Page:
Beijing | Chinese exports sank for a seventh consecutive month in October, data showed on Tuesday, as weak global demand dealt a blow to the world’s number two economy following recent signs of stability.
The result, which also missed forecasts, comes as the country’s export-oriented companies see their margins squeezed by rising labour costs and increasing competition from southeastern Asian countries.
Overseas shipments fell 7.3 per cent on-year, while imports also fell 1.4 per cent, with both coming in below expectations in a survey of economists by Bloomberg News.
China is the world’s biggest trader in goods and its performance affects partners from Australia to Zambia, which have been battered as its expansion has slowed to levels not seen in a quarter of a century.
With exports totalling USD 178.2 billion and imports USD 129.1 billion the trade surplus dropped to USD 49.1 billion in the month.
Customs earlier gave the figure in yuan terms, showing a 3.2 per cent drop in exports and a 3.2 per cent increase in imports on-year.
Analyst Julian Evans-Pritchard of Capital Economics said the outlook appeared challenging with “global and domestic growth unlikely to accelerate much further”.
“The current pace of global growth is likely to be as good as it gets for the foreseeable future.”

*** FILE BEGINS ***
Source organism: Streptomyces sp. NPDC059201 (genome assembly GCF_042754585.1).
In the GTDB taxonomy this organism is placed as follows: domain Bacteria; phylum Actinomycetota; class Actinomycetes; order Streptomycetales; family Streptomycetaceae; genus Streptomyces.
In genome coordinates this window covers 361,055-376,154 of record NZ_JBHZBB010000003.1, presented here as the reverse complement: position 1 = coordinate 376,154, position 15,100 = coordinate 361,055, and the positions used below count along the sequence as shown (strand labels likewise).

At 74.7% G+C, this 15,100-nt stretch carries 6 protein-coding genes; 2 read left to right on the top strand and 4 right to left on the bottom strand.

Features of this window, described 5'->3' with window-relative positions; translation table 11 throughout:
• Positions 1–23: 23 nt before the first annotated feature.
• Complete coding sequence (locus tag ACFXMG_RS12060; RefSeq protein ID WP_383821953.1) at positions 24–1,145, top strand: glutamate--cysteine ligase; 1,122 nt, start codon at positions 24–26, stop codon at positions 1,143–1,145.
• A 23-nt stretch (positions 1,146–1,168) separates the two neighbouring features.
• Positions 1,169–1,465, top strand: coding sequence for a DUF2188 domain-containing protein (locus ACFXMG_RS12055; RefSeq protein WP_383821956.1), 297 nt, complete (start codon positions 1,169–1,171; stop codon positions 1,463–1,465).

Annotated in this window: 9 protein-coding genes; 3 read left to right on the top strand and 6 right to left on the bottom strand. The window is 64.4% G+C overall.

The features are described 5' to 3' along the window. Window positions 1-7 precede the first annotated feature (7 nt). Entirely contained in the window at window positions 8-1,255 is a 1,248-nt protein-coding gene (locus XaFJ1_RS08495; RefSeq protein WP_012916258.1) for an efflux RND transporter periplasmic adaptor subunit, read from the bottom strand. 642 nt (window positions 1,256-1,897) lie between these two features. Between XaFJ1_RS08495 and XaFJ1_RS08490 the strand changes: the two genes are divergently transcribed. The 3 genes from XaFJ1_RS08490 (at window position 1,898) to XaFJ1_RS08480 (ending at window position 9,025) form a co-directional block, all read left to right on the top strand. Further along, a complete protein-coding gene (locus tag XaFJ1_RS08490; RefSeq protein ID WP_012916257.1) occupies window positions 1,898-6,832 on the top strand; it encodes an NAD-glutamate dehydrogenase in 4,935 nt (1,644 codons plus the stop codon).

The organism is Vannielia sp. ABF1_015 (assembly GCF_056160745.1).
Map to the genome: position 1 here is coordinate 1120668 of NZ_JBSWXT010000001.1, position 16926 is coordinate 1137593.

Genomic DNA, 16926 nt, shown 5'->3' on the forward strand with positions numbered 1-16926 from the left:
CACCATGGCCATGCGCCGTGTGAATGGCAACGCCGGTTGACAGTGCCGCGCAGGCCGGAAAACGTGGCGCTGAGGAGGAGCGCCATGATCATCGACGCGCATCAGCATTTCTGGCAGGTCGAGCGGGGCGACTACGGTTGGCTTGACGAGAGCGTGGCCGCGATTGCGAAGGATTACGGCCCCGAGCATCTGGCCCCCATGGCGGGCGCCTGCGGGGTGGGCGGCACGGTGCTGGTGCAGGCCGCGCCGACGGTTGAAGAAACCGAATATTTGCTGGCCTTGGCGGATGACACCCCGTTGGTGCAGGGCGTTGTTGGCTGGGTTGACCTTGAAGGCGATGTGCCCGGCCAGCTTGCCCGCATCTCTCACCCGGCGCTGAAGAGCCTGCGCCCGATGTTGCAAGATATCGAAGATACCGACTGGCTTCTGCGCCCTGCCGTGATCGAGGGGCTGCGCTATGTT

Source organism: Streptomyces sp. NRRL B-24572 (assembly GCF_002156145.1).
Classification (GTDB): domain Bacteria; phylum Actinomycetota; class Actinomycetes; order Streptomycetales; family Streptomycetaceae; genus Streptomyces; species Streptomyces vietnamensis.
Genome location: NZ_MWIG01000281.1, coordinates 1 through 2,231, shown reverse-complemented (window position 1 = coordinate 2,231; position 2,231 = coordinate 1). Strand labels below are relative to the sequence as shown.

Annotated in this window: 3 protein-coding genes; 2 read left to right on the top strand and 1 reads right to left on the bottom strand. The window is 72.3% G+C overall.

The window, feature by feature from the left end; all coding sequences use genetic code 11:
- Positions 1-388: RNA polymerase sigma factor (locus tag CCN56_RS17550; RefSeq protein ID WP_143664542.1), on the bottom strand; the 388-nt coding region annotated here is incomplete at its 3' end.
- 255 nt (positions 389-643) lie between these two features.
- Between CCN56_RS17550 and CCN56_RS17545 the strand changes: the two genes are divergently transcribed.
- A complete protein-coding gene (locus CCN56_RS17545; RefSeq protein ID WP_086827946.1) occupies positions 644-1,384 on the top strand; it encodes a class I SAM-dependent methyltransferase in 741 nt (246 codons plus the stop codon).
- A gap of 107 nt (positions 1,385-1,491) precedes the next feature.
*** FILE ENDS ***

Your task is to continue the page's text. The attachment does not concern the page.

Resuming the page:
Though the yuan currency’s value has slid to a series of six-year lows against the greenback in recent weeks, making Chinese goods cheaper for trade partners, it has not been enough to lift exports into positive territory.
The yuan weakened further today after the People’s Bank of China said the country’s foreign exchange reserves dropped nearly USD 46 billion in October, their second-largest decline this year as capital outflows eat into the world’s largest stockpile.
While today’s trade figures disappointed, analysts with ANZ said they suggested that external demand had “not worsened significantly” despite earlier data on factory activity that pointed to a larger decline.
Beijing is seeking to transition the economy away from being the world’s factory floor for cheap goods to supplying the country’s growing consumer needs.
“Trade’s contribution to China’s economy is now diminishing as the economy increasingly depends on domestic demand,” Zhu Qibing, chief macro economy analyst at BOCI International in Beijing told Bloomberg.
Authorities have set a growth target of 6.5 to 7 per cent for the year, which they are on track to meet thanks to loose credit, a red-hot real-estate sector, and fiscal stimulus spending on infrastructure.
Government figures last month showed growth was steady at 6.7 per cent in the third quarter, a sign of stabilisation after years of slowing.
Investors shrugged off latest trade figures, with Chinese stocks moving solidly higher by the noon break on Tuesday.
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